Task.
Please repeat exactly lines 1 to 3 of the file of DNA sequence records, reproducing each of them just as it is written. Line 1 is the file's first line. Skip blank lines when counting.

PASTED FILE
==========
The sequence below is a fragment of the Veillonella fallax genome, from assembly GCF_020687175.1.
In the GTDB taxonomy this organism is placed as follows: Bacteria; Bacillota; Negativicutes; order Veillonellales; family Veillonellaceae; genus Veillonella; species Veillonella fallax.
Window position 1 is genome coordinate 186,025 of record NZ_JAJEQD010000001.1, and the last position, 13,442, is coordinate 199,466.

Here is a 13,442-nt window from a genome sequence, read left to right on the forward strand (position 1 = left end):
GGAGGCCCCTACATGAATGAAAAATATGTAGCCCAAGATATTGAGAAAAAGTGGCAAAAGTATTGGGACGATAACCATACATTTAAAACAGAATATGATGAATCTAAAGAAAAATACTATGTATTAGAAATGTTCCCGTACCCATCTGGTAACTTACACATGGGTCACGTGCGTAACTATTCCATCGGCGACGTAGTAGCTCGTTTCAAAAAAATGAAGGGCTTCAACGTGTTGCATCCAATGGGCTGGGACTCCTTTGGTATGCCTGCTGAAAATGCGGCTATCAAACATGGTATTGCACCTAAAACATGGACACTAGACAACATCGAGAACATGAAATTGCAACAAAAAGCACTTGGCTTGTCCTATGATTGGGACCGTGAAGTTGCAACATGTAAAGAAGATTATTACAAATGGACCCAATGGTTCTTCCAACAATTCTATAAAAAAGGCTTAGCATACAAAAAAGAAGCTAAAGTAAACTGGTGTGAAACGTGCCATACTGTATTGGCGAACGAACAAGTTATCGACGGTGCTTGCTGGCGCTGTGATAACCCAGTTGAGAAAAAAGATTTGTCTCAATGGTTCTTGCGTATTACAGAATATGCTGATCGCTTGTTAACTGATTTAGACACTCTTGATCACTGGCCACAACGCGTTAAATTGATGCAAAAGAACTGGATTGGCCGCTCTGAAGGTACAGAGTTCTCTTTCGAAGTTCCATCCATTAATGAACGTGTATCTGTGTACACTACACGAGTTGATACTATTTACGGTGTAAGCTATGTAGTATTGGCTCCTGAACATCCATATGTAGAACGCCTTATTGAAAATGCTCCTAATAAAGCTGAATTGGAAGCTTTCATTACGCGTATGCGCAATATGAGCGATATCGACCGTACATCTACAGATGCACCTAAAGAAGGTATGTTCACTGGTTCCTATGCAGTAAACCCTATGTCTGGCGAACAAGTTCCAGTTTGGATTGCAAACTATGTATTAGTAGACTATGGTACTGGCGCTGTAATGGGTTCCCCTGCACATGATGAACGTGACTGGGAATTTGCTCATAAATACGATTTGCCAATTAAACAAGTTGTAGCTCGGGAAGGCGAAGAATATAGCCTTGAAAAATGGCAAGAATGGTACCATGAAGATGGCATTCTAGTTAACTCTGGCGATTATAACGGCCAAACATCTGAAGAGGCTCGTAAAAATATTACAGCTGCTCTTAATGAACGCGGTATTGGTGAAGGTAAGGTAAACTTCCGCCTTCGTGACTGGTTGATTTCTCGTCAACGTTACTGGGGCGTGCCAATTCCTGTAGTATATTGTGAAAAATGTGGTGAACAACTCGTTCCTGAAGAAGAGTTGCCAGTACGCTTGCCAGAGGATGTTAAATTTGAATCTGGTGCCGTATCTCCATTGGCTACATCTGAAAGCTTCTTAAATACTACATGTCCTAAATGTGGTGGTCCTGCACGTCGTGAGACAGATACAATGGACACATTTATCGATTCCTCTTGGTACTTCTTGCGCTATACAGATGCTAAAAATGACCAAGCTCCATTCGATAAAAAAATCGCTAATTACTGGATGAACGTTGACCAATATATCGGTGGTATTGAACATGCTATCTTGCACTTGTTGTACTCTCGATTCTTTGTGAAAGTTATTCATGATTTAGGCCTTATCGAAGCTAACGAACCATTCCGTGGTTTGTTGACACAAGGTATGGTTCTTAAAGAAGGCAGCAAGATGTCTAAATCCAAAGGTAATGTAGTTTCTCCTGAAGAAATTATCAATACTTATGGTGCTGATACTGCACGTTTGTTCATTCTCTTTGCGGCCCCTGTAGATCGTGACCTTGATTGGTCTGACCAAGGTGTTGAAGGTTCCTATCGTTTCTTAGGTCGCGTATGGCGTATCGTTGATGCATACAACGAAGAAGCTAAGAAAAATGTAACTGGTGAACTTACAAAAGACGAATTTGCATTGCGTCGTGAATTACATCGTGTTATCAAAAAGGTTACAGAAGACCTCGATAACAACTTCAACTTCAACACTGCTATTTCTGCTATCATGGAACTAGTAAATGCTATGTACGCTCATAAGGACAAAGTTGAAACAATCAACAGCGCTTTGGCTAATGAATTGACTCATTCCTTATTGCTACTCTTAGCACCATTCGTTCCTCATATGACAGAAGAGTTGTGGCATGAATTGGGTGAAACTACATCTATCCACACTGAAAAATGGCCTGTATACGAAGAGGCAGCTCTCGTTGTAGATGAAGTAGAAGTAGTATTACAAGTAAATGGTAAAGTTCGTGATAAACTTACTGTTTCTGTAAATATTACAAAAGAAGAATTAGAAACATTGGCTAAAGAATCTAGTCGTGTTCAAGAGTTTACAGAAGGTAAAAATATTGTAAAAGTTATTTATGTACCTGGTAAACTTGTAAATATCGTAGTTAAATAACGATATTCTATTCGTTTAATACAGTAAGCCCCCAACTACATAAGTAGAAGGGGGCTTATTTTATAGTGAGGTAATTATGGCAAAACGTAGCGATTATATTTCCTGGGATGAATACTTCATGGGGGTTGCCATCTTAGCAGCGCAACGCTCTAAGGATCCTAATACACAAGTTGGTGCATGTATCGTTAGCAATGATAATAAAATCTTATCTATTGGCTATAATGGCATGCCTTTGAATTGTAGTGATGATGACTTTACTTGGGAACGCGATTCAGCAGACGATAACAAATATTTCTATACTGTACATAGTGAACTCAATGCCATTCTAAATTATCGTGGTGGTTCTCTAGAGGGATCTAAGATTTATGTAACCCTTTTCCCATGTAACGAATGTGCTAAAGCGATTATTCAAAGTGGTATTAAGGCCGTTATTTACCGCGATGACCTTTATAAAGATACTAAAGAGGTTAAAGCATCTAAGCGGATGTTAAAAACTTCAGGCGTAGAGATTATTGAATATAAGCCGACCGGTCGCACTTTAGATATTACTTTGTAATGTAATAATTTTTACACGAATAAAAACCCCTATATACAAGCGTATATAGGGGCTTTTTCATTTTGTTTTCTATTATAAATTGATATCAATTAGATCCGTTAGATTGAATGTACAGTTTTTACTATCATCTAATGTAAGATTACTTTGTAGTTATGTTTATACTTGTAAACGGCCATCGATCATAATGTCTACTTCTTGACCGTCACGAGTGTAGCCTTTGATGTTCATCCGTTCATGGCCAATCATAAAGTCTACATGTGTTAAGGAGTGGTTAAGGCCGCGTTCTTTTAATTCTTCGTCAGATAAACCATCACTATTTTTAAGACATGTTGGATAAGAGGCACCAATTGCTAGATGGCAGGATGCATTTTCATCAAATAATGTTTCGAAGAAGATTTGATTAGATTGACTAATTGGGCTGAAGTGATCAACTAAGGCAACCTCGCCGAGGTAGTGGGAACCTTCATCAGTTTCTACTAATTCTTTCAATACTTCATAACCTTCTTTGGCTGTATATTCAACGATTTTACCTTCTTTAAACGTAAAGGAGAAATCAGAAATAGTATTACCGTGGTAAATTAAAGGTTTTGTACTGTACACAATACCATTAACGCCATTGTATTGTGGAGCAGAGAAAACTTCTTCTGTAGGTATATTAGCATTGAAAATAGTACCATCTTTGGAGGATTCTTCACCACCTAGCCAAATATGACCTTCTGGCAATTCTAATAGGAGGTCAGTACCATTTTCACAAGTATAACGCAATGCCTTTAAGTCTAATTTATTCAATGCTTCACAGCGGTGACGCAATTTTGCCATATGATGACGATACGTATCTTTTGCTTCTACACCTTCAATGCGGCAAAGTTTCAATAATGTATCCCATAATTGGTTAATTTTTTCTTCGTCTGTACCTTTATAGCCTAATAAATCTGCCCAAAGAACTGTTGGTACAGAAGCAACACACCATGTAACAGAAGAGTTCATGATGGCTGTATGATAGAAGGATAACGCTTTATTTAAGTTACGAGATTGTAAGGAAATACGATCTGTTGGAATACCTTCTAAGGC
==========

The sequence below is a fragment of the Veillonella fallax genome, from assembly GCF_020687175.1.
In the GTDB taxonomy this organism is placed as follows: Bacteria; Bacillota; Negativicutes; order Veillonellales; family Veillonellaceae; genus Veillonella; species Veillonella fallax.
Window position 1 is genome coordinate 186,025 of record NZ_JAJEQD010000001.1, and the last position, 13,442, is coordinate 199,466.